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Silas

WRETCHED SMALL-SCREEN half-sibling of [cref 2647 HEIDI]. Similarly badly-dubbed, similarly never-ending and similarly peopled-by-ugly-kids “fable” dealing with the plight of the titular dirty-faced tinker (PATRICK BACH), one of those Romany circus-boy types who only seem to exist in Enid Blyton books or foreign imports. Convinced his mother is a famous trapeze artist (naturally), Silas first tames, then steals, a black horse from his farmer master. Befriending a couple of other kids (Godik and Jenny) and fleeing from the evil “Shrew”, he proceeds to embark upon a series of smuggler-thwarting adventures only slightly shorter in duration than the 100 Years War and just as depressing. Sappy denouement, with Silas adopted by a rich family, bizarrely deflected by the return of Godik (on a grey horse) and the pair, erm, riding off into the sunset.

8 Comments

8 Comments

  1. David Pascoe

    July 22, 2010 at 8:38 pm

    Not to mention the sword swallower who Silas would always fuck up by playing his recorder just as the sword swallower had a blade halfway down his throat.

    Very stirring theme tune but very mournful end credits music as I recall.

  2. Greg Taylor

    August 6, 2010 at 5:16 pm

    Same tune, different arrangement. Christian Bruhn’s music, with the Munich Brass and Strings.

  3. Dan

    January 3, 2011 at 10:03 am

    Looking at it 25 years later – on you tube – it’s not bad at all, and compares very favourably to current kids TV, you can almost smell the Deutchmarks they burnt through making it. Better still is Jack Holborn made by the same production team. Watching the German originals shows much more thoughtful and skilled performances than the (hilariously badly) dubbed versions.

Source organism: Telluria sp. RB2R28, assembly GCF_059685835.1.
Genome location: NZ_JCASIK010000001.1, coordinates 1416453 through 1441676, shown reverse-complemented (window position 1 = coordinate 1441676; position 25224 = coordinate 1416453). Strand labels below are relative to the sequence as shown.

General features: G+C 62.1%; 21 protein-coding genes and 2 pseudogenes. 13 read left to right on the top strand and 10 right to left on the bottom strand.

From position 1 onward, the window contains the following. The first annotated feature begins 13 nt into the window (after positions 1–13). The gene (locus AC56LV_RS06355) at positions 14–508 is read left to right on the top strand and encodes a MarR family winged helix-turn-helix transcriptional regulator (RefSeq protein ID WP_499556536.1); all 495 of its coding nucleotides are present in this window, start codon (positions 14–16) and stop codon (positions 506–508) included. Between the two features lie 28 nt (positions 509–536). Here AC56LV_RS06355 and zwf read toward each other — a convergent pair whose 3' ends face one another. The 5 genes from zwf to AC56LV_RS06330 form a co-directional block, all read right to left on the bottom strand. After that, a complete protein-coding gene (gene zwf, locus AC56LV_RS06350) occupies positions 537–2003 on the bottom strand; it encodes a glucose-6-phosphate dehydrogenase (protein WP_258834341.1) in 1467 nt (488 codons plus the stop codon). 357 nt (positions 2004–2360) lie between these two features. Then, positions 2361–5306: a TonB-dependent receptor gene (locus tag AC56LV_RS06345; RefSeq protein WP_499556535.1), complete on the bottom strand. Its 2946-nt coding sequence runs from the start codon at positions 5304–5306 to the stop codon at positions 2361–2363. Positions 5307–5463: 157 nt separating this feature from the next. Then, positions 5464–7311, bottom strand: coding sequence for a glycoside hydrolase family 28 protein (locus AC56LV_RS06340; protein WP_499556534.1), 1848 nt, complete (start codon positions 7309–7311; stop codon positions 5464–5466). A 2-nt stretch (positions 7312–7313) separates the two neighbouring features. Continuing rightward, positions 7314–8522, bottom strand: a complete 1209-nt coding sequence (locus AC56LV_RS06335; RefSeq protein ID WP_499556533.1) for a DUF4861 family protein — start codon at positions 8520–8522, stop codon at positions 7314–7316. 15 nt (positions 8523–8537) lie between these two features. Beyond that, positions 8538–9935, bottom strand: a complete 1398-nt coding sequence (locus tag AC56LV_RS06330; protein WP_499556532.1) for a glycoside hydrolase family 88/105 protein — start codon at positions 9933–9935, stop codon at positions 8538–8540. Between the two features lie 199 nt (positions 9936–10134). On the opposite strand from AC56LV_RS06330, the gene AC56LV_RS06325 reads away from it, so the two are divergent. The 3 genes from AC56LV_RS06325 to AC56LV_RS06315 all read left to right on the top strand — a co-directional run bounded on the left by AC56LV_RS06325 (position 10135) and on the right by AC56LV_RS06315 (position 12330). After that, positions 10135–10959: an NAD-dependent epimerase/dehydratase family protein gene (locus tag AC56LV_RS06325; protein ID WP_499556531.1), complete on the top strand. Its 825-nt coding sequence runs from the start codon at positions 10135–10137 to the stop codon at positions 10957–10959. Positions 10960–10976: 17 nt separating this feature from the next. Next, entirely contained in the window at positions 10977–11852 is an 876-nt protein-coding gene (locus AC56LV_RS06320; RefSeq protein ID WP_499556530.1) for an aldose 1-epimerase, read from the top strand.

And they were much harsher on child stars then. The opening episode shows Patrick Bach standing against a board having knives thrown at him as part of a circus act The knives look dangerously real and I don’t think the fear on his face is an act.

    Without the dubbing it is also a lot less cheerful in overall feel – the message appears to be :

    “he’s a clever kid to save his own skin but if the world was a nicer place he wouldn’t have to”

    • George White

      March 4, 2021 at 12:32 am

      Reminded of Jack Holborn, listening to the latest Pure Cinema Pod with Quentin Tarantino, who says that basically Monte Markham, the American actor who appeared n Holborn as the pirate Trumpet, though better known here as Blanche’s gay brother in the Golden Girls, is one of the actors whose career inspired the potential post-Manson career of Rick Dalton in once Upon a Time in Hollywood, saying that anything Markham did in the 70s, early 80s, Rick Dalton potentially would have done.

      Imagine Dicaprio here.

  4. George White

    March 21, 2018 at 9:22 pm

    Watching it – and this sort of serial is crying out for a Danger 5-type spoof – blind nursemaid, a comedy horse, abusive father figure, Silas nooses someone, there’s a German Nicholas Lyndhurst-type, dog on a tightrope, Silas as a clown with a moustache, entertains idiot peasants by riding a horse and tunelessly playing a flute, Silas tames a bear, chased by a comedy nobleman, taken in by a nice rich family and their hearty housekeeper, then has to escape with his Lyndhurst-mate – the weirdly named Bein-Godek, meet Slugworth and the Princess from Conan the Barbarian, and then Bein-Godek and Silas ride into the sunset- almost wondering was it intended as a comedy…